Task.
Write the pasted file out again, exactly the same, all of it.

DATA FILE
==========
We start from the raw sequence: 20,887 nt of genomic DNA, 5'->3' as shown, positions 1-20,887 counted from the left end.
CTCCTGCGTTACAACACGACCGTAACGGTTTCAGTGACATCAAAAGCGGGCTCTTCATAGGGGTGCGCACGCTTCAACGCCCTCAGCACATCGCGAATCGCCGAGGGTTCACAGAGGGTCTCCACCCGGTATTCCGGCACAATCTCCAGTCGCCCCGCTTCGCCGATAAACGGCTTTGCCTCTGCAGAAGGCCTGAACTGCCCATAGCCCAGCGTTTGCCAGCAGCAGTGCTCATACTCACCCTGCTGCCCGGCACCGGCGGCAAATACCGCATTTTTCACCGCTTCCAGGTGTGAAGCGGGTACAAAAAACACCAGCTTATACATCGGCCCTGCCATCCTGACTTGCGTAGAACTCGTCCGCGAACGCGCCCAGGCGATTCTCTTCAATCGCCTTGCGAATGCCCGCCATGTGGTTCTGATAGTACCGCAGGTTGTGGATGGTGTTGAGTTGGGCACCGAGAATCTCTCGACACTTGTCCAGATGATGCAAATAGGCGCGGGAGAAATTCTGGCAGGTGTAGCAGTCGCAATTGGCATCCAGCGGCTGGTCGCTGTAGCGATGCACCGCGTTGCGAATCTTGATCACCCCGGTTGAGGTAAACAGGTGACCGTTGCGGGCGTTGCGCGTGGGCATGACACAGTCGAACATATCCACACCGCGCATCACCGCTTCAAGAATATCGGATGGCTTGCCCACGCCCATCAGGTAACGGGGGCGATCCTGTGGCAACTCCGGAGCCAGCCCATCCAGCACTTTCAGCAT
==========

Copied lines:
We start from the raw sequence: 20,887 nt of genomic DNA, 5'->3' as shown, positions 1-20,887 counted from the left end.
CTCCTGCGTTACAACACGACCGTAACGGTTTCAGTGACATCAAAAGCGGGCTCTTCATAGGGGTGCGCACGCTTCAACGCCCTCAGCACATCGCGAATCGCCGAGGGTTCACAGAGGGTCTCCACCCGGTATTCCGGCACAATCTCCAGTCGCCCCGCTTCGCCGATAAACGGCTTTGCCTCTGCAGAAGGCCTGAACTGCCCATAGCCCAGCGTTTGCCAGCAGCAGTGCTCATACTCACCCTGCTGCCCGGCACCGGCGGCAAATACCGCATTTTTCACCGCTTCCAGGTGTGAAGCGGGTACAAAAAACACCAGCTTATACATCGGCCCTGCCATCCTGACTTGCGTAGAACTCGTCCGCGAACGCGCCCAGGCGATTCTCTTCAATCGCCTTGCGAATGCCCGCCATGTGGTTCTGATAGTACCGCAGGTTGTGGATGGTGTTGAGTTGGGCACCGAGAATCTCTCGACACTTGTCCAGATGATGCAAATAGGCGCGGGAGAAATTCTGGCAGGTGTAGCAGTCGCAATTGGCATCCAGCGGCTGGTCGCTGTAGCGATGCACCGCGTTGCGAATCTTGATCACCCCGGTTGAGGTAAACAGGTGACCGTTGCGGGCGTTGCGCGTGGGCATGACACAGTCGAACATATCCACACCGCGCATCACCGCTTCAAGAATATCGGATGGCTTGCCCACGCCCATCAGGTAACGGGGGCGATCCTGTGGCAACTCCGGAGCCAGCCCATCCAGCACTTTCAGCAT